Sheet Metal Basics | Anvils

Big Joe's intro to anvils

When metal shaping and choosing a hammer for a desired effect there are a great many hammer options. When you’re choosing an anvil there are many options available as well. Obviously that includes lots of different sizes and shapes of anvils. That also includes anvils that can be harder or softer than the hammer that will be striking them. Let me make something clear, I consider any surface that receives or absorbs a hammer blow when used in metal shaping an anvil. When talking about metal shaping don’t just think of a horned blacksmith’s anvil when using the term.

With all that being said, one thing any metal shaper should have at his disposal is a shot bag, panel bag or beater bag. It can be called many things but still serves the same purpose. A panel bag is most typically a round leather bag filled with sand or shot. You can of course find bags of varying shape and size. If you ask enough you’ll also find a debate amongst metal shapers as to what you should fill your bag with. I have always used sand. It’s easy to get and it’s cheap.

sheet metal anvil

This is my panel bag seen here.

Words and Photos: Big Joe

My bag is approximately 15 inches in diameter. Only because I made it specifically to fit my hammering stump. But I know many metal shapers who swear by either steel or lead shot. The only downfall I have ever heard about lead shot is that the shot can flatten over time when beaten by a hammer repeatedly. I’d have to assume it would take a long time to do so. Quite honestly, they will all serve the same purpose. That purpose being to offer support behind the material you are working but at the same time disperse the energy of the hammer blows to allow the hammer to shape the metal rather than just stretching it.

sheet metal anvil

Now the hammering stump that my shop bag is on is also an anvil which serves its own purpose as well. Often you will hear them being referred to as shrinking stumps. This one is just a flat surface but a shrinking stump can and often does include dished out areas of the stump and or rounded edges. Each of these surfaces contribute to the shrinking process.

Words and Photos: Big Joe

The basic principle to understand about a shrinking stump is this: When a metal hammer strikes a sheet of metal that is backed by a metal anvil the sheet will stretch because it is absorbing all the forces created by the hammer and anvil. In order for a metal hammer to shrink sheet metal it must be backed by a wooden anvil. The wooden anvil allows the hammer to shape the sheet metal in the shrinking process and the wooden anvil absorbs the forces applied by the hammer to prevent stretching. I delve deeper into creating a shrinking stump here.

sheet metal anvil

Now of course a traditional anvil is something that every metal shaper will use on a regular basis. There is no doubt about it a hard flat surface serves the very purpose it was intended for. This is my little anvil which is mounted to a stump at a height that I like to work at.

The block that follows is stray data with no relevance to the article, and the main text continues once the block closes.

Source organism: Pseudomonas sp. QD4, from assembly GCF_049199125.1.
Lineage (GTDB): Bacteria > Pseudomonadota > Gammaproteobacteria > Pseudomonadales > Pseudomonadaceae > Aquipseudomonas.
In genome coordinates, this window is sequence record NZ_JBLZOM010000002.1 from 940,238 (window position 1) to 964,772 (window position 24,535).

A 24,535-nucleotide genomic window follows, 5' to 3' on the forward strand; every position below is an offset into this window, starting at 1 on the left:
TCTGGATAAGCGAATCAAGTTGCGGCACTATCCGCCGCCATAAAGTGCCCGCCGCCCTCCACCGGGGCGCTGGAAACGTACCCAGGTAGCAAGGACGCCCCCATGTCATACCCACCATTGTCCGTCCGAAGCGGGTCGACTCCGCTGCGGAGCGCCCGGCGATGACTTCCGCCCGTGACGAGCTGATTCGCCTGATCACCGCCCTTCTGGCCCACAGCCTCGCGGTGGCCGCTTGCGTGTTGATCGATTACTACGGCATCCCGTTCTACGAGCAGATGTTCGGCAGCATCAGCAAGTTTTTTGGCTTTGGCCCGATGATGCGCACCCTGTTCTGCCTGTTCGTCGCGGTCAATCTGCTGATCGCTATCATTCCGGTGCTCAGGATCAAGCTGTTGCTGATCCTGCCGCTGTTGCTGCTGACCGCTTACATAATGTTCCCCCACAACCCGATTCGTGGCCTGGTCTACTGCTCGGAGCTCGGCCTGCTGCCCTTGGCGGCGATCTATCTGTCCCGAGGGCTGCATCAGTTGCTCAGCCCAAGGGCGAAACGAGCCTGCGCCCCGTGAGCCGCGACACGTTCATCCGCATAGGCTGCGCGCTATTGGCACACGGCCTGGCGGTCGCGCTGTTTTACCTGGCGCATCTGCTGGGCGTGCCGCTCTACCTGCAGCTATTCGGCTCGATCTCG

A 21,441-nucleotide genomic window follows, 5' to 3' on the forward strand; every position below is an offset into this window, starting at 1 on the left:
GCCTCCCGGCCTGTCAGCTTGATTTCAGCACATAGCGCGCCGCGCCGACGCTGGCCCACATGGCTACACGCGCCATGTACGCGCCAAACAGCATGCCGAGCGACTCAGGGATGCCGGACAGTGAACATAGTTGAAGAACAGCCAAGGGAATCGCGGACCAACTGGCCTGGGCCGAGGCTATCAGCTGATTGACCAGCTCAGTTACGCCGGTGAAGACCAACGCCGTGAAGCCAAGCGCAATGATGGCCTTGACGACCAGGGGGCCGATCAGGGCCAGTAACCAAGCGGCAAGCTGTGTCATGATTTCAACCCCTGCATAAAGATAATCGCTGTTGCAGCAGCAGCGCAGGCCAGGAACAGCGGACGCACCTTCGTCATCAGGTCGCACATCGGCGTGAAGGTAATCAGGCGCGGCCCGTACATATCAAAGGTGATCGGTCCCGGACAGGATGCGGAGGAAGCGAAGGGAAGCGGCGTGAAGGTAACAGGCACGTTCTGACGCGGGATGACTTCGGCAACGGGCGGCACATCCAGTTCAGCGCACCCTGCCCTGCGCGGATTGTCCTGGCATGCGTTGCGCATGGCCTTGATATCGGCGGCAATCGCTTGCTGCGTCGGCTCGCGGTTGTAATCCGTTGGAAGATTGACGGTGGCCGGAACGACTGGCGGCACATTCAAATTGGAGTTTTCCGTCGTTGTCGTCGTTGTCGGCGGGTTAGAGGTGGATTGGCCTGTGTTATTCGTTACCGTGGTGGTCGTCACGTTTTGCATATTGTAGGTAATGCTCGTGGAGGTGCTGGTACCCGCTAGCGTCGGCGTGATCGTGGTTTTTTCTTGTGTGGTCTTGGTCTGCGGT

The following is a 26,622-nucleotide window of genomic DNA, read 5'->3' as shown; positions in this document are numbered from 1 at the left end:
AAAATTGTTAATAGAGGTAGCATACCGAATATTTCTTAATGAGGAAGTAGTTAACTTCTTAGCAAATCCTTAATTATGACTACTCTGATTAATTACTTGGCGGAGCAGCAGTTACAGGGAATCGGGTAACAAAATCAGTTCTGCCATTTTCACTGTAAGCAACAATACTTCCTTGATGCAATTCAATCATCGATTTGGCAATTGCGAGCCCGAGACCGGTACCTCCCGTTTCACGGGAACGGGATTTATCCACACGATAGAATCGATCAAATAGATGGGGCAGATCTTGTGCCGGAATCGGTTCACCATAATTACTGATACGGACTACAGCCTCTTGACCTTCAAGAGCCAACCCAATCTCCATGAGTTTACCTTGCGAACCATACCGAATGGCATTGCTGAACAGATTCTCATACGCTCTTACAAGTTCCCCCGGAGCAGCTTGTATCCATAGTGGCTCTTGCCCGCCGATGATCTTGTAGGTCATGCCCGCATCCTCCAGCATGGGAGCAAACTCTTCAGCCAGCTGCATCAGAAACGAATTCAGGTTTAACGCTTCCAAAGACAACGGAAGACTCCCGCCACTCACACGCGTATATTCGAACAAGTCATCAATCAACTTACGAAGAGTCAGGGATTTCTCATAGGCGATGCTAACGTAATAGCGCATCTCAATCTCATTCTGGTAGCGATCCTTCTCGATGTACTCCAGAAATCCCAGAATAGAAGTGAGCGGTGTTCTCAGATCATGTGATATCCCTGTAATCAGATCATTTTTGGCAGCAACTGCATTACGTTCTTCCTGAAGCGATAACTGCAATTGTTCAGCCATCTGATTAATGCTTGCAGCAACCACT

Words and Photos: Big Joe

If you are on the hunt for a used anvil you'll typically find that the older the anvil the better. Mine is an old Trenton anvil, it has a good bounce and a good ring. Now if we were talking about forging a person could get all snobbish about his/her anvil and how superior it is. Argue forged anvils Vs cast anvils? Who made the best anvils? The English, Germans, Swedish or the U.S.? I don’t know that any of that really matters when it comes to shaping sheet metal. An anvil made from a section of rail road track can serve the same purpose and render the desired results. All of that to say a solid heavy anvil at a reasonable price is as good as any in my opinion. I know a blacksmith worth his salt who would argue that opinion however.

sheet metal anvil

With the anvil debate aside this is probably my favorite anvil. It is a tinsmith blow horn stake anvil. I purchased it off eBay many years ago for next to nothing. You can find them easy enough but they draw a pretty penny now.

Words and Photos: Big Joe

I don’t own a stake plate so I’ll just clamp it in a vice when I need to use it. I really like this anvil for working tight curves or rolling edges for obvious reasons. I could go broke trying to collect all the tinsmith anvils that I wish I had.

sheet metal anvil

A metal shaper doesn’t have to go broke in order to have a good selection of anvils for shaping. Here are several inexpensive anvils I use with some frequency. There are a few common hand dollies that you typically get with a body hammer set. There is an old sledge hammer head that I will put in a vice to hammer on when needed. In the center is a homemade T-dolly I made once when I just wasn’t getting metal to shape the way I needed it to with the dollies I had on hand. Last you will recognize a cylinder cap found in just about any fabrication shop. When clamped in a vice it can offer a unique hammering surface.

Words and Photos: Big Joe

Even though this has been brief it should have provided you with a good idea of what types of anvils can commonly be used for metal shaping. As we continue we’ll revisit these tools and put them to use in future projects.

Read Big Joe's how-to in basic metal shaping here.